Eosinophilic esophagitis in children following cardiac transplantation: Association with post-transplant lymphoproliferative disorder and other transplant outcomes

Kindel, S. J.; Joy, B. F.; Pahl, E.; Wald, E. L.

Pediatr Transplant. 2014 Jun 17; 18(5):491-6

Abstract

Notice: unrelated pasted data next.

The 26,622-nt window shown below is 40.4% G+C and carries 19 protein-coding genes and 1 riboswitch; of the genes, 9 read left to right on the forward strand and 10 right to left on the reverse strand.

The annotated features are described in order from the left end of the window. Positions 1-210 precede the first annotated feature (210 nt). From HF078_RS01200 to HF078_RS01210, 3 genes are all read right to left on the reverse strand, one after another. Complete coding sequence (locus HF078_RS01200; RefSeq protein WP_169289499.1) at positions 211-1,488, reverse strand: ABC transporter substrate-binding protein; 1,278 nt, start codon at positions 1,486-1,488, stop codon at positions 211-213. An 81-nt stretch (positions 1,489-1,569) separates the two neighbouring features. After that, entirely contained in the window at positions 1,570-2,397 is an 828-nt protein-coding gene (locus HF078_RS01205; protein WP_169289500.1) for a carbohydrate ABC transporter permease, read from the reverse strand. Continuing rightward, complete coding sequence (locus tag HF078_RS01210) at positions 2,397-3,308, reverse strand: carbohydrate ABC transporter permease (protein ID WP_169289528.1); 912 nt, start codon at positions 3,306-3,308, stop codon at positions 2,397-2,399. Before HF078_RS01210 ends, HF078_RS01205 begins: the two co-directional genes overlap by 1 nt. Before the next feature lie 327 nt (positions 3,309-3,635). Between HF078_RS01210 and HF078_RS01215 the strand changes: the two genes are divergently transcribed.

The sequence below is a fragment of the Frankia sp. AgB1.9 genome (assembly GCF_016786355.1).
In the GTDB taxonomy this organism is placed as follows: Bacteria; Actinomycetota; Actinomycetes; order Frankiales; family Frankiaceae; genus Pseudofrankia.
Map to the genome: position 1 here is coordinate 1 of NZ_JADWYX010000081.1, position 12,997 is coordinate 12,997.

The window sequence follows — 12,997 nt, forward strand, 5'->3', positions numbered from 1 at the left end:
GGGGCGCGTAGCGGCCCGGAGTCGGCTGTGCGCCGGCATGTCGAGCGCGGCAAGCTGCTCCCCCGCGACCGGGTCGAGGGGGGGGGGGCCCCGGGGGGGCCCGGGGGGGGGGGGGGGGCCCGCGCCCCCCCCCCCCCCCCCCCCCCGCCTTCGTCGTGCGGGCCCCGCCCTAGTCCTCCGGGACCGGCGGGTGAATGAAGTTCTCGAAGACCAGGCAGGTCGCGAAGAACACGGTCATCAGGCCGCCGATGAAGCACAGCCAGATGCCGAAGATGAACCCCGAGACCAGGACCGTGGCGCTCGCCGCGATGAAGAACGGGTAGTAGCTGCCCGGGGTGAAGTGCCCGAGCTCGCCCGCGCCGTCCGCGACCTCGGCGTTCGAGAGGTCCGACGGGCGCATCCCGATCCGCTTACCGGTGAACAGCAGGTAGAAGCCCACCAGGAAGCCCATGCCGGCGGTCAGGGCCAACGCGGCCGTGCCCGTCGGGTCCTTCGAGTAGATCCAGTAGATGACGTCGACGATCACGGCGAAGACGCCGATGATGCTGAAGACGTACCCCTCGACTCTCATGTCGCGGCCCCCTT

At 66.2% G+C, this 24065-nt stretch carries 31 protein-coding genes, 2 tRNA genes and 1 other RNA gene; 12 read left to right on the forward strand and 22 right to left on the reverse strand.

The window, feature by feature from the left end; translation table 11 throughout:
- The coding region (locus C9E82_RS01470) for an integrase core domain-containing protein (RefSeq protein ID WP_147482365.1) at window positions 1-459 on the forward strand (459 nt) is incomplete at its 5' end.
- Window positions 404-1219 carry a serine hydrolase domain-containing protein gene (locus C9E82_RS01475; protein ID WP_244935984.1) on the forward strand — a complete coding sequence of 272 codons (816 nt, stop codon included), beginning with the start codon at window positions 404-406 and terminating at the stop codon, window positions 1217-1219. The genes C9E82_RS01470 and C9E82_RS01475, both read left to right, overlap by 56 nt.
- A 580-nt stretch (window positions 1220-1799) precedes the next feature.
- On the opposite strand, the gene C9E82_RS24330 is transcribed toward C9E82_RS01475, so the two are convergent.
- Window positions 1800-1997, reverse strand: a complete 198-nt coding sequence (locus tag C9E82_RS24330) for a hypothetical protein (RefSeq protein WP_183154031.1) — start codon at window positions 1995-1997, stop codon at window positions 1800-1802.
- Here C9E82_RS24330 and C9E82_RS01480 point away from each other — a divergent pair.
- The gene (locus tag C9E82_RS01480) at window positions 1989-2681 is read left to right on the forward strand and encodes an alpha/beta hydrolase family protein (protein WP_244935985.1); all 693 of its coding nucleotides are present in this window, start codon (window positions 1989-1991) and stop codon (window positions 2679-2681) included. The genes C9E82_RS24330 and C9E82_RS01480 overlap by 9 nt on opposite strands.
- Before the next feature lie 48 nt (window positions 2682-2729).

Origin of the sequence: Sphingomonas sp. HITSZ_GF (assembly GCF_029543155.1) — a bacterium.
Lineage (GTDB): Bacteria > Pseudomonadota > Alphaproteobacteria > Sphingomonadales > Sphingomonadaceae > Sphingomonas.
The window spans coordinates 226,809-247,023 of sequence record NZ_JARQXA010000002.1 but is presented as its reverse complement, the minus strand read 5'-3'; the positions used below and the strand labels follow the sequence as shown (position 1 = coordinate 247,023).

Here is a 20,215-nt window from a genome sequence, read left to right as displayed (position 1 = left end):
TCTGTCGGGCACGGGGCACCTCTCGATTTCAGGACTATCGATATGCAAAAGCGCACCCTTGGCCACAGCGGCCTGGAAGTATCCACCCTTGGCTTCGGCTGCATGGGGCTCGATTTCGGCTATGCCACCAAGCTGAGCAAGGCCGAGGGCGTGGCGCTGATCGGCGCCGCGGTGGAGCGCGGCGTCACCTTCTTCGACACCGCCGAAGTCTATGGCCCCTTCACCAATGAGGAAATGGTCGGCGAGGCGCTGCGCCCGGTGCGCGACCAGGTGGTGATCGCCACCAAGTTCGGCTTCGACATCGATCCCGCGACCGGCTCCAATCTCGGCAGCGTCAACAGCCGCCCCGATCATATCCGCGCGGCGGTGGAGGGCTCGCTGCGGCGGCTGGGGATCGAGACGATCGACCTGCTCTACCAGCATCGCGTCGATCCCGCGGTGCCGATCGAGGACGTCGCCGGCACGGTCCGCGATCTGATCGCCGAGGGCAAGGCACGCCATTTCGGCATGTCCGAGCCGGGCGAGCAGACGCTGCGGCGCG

Although cardiac transplantation is life-saving, morbidities from immunosuppression are significant. EoE is a complication of calcineurin inhibitors following liver transplant causing feeding intolerance, weight loss, vomiting, and dysphagia. There are limited reports of EoE following heart transplantation. We performed a retrospective single-center review of pediatric cardiac transplant patients from 2000 to 2010. A case-control analysis of patients with and without EoE was performed evaluating heart transplantation outcomes such as rates of rejection, CAV, PTLD, and graft loss. Eighty-six transplants were performed in 84 patients; 34 (40%) underwent diagnostic endoscopy, and 10 (12%) had EoE. Median time to diagnosis of EoE was 3.7 yr (IQR: 2.0-5.2). There were no differences in demographics or use of induction medications between patients with or without EoE. Patients with EoE had fewer episodes of treated rejection (1.0 vs. 2.5; p = 0.04). Four of 10 (40%) EoE patients had PTLD compared with only 2/24 (8%) of those without EoE (p = 0.048; OR 7.33 [95% CI: 1.1-50.2]). There were no differences in CAV or graft loss between groups. EoE should be considered as a cause of GI symptoms in children after cardiac transplantation and may be associated with fewer rejection episodes and increased rates of PTLD, thus representing a marker of over-immunosuppression.

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